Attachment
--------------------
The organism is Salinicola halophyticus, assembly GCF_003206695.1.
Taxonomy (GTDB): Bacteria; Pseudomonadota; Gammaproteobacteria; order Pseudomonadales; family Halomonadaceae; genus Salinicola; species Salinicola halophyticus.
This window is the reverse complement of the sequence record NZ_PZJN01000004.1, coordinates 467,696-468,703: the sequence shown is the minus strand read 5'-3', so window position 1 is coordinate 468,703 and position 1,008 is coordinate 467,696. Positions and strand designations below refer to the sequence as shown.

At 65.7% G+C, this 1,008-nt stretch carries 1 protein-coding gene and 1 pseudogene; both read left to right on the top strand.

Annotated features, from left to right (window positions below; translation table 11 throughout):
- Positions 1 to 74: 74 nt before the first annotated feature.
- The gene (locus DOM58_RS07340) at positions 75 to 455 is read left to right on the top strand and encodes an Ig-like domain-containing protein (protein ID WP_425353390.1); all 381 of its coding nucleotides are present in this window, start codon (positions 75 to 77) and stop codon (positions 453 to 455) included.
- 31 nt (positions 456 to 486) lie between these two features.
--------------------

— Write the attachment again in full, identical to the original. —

The organism is Salinicola halophyticus, assembly GCF_003206695.1.
Taxonomy (GTDB): Bacteria; Pseudomonadota; Gammaproteobacteria; order Pseudomonadales; family Halomonadaceae; genus Salinicola; species Salinicola halophyticus.
This window is the reverse complement of the sequence record NZ_PZJN01000004.1, coordinates 467,696-468,703: the sequence shown is the minus strand read 5'-3', so window position 1 is coordinate 468,703 and position 1,008 is coordinate 467,696. Positions and strand designations below refer to the sequence as shown.

At 65.7% G+C, this 1,008-nt stretch carries 1 protein-coding gene and 1 pseudogene; both read left to right on the top strand.

Annotated features, from left to right (window positions below; translation table 11 throughout):
- Positions 1 to 74: 74 nt before the first annotated feature.
- The gene (locus DOM58_RS07340) at positions 75 to 455 is read left to right on the top strand and encodes an Ig-like domain-containing protein (protein ID WP_425353390.1); all 381 of its coding nucleotides are present in this window, start codon (positions 75 to 77) and stop codon (positions 453 to 455) included.
- 31 nt (positions 456 to 486) lie between these two features.